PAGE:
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Morning Word: Governor Promotes Vaccinations

Immunization clinics will provide free shots to students

Morning WordTuesday, July 28, 2015 by Peter St. Cyr
Gov. Susana Martinez wants to make it easier for school-aged children to get vaccines. On Monday, she announced her Got Shots? Protect Tots! program, with clinics set up to offer free immunizations.
State law requires children who attend public schools in New Mexico to be vaccinated against diseases such as polio, measles, whooping cough and chickenpox. Exemptions are granted for medical and religious reasons, but those must be on file with the child’s school. 
Anne Constable reports. 

The state’s largest school district insists there is no teacher shortage, but New Mexico Political Report's Andy Lyman has a story about Albuquerque Public Schools recruiting some 300 teachers for the upcoming school year.

Read it here. 

In Taos, meanwhile, teachers at the city’s most popular alternative high school say they’re applying for a one-year leave of absence after the superintendent there ordered the school to relocate. KUNM’s Rita Daniels went to Taos to cover a big parent protest.

Listen to her radio story here. 

The New Mexico Department of Health confirms a Santa Fe County woman died from the plague, and that has officials concerned about the potential spread of the killer disease here in the late summer months.

SFR Editor Julie Ann Grimm reports.

Former Rio Arriba County Sheriff Tommy Rodella, who is appealing his 10-year prison sentence, wants the feds to back off from seizing $70,000 cash from his bank account because it’s needed to help his wife, state Rep. Debbie Rodella, D-Española, operate her bail bond business.

Read it at the Santa Fe New Mexican. 

Officials from the state auditor's office told members of Santa Fe’s Finance Committee they’ve contracted a special audit and are seeking a legal opinion on whether money from those 2008 Santa Fe park bonds was spent appropriately.

Daniel J. Chacón reports. 

The Santa Fe man who is accused of throwing a banana peel at comedian Dave Chappelle is still hoping for a plea deal before the start of his trial. A judge still hasn’t decided if the comedian has to return to Santa Fe to testify against Christian Englander.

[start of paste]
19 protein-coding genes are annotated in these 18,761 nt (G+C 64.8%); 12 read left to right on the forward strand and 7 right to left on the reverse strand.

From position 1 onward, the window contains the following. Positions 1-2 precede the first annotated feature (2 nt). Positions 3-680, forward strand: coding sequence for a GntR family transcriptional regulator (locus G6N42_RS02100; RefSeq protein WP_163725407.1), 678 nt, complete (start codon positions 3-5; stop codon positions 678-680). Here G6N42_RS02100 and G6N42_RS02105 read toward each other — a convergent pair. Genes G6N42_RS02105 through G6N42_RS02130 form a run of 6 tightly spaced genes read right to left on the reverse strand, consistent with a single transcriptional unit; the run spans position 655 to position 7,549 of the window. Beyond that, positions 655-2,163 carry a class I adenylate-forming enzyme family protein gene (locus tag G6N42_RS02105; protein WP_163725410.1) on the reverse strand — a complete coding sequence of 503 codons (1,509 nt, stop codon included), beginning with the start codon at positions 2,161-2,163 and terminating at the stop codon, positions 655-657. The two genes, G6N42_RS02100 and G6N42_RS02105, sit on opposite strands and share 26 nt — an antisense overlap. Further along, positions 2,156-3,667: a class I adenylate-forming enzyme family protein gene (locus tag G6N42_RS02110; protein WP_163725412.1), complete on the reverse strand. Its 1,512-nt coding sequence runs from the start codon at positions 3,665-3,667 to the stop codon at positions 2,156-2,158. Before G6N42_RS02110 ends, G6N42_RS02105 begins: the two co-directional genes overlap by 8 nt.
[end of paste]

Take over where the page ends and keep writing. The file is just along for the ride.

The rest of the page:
Read more at KOB.com. 

The Environmental Protect Agency wants the City of Albuquerque to monitor its air quality for pollution particulates floating in from forest fires, dusty roads and industrial emissions, and the federal agency is giving engineers more than $150,000 to help.

Read more at KUNM.org 

Journalist Marisa Demarco has learned that Albuquerque's Environment Department has rejected an operating permit application from an asphalt company that wanted to set up a new plant adjacent to a wildlife refuge in the South Valley, because contaminants could exceed air quality standards.

Listen here. 

Months after Deb Haaland was elected New Mexico Democratic Party chair, she’s hired an executive director. Denver attorney Joe Kabourek will help boost party candidates through the 2016 election cycle next year.

Read more at the Los Alamos Daily Dispatch. 

The GOP in Santa Fe County is looking for a new treasurer after removing Ignacio Padilla. who had created a piñata resembling Donald Trump and called the billionaire real estate tycoon a racist. The party says it doesn’t want its officers taking sides in the primary.

Read it at the Santa Fe New Mexican. 

US Sen. Martin Heinrich may be getting a little older, but he’s still got it going on, according to SexyCongress.net, who has him ranked as the best-looking politician on Capitol Hill. SFR’s Tom Ragan takes a look at how the rest of the state’s delegation ranks.

Read his story here.  

Youngsters with a Santa Fe ice skating club are thinking of military personnel still serving abroad, and they’ve decided to put together some care packages that will be shipped by Blue Star mothers once they’re all packaged up.

Read more at KRQE.com. 

Finally, green chile farmers are hoping a new machine they’re helping to develop will make it easier for them to harvest the summer bounty. 

Read it at KRQE. 

Hot Heinrich

Get a glimpse at how the Albuquerque congressman and the rest of New Mexico's delegation are ranked for good looks

Local NewsMonday, July 27, 2015 by Thomas Ragan

For those who think Santa Fe Mayor Javier Gonzales is quite the handsome man and could pass for Ben Affleck on a good day, they’d better brace themselves and make room for US Sen. Martin Heinrich.

Heinrich, an Albuquerque Democrat born in Nebraska, is currently ranked No. 1 as the sexiest politician on Capitol Hill, according to sexycongress.net.